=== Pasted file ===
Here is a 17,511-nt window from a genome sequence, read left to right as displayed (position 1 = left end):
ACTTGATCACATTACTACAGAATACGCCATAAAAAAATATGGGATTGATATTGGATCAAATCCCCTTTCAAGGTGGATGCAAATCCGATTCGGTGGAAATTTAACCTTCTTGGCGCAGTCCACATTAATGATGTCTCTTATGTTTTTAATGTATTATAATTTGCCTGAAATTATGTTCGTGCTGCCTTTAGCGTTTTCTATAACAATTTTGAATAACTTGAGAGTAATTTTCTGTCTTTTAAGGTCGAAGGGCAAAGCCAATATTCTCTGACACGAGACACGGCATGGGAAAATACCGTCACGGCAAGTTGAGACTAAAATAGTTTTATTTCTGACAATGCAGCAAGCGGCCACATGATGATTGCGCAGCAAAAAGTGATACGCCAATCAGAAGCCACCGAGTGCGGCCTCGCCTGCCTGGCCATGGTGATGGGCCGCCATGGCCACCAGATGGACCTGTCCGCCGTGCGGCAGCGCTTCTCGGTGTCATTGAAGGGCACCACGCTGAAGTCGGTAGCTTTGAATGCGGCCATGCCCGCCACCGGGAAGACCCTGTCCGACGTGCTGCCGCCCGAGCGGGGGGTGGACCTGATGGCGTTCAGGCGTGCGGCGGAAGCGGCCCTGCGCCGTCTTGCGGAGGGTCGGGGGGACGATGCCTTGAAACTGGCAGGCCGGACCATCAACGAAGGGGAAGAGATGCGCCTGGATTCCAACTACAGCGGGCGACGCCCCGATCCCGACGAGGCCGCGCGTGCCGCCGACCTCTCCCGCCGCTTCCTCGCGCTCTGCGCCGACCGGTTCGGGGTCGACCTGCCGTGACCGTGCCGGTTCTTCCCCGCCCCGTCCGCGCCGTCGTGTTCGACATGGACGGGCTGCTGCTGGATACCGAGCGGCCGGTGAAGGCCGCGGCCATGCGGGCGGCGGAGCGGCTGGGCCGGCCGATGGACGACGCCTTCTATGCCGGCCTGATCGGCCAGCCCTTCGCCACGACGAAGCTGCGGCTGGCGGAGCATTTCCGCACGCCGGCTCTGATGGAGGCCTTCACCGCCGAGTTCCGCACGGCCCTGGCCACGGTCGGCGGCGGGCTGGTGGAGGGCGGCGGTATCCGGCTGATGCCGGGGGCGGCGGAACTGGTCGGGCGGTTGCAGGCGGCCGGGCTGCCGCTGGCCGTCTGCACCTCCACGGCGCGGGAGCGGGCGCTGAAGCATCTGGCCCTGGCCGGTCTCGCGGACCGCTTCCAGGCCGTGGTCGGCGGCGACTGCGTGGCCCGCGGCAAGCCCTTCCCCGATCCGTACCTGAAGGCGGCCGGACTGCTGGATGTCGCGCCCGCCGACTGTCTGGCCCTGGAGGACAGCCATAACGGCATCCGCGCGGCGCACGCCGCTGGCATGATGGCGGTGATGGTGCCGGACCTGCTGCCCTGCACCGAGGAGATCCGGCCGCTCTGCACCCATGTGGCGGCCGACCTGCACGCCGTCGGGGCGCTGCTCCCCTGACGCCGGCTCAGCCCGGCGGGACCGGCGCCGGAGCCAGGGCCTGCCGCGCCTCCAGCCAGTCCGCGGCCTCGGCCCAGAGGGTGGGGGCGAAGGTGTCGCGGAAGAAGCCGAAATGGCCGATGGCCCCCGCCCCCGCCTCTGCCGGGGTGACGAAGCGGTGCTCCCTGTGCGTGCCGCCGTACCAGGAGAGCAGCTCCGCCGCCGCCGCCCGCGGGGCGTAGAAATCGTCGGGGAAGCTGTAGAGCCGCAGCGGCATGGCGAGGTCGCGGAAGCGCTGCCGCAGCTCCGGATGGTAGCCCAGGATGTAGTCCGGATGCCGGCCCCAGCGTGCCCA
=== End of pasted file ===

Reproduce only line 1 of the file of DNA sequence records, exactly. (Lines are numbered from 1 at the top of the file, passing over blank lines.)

Here is a 17,511-nt window from a genome sequence, read left to right as displayed (position 1 = left end):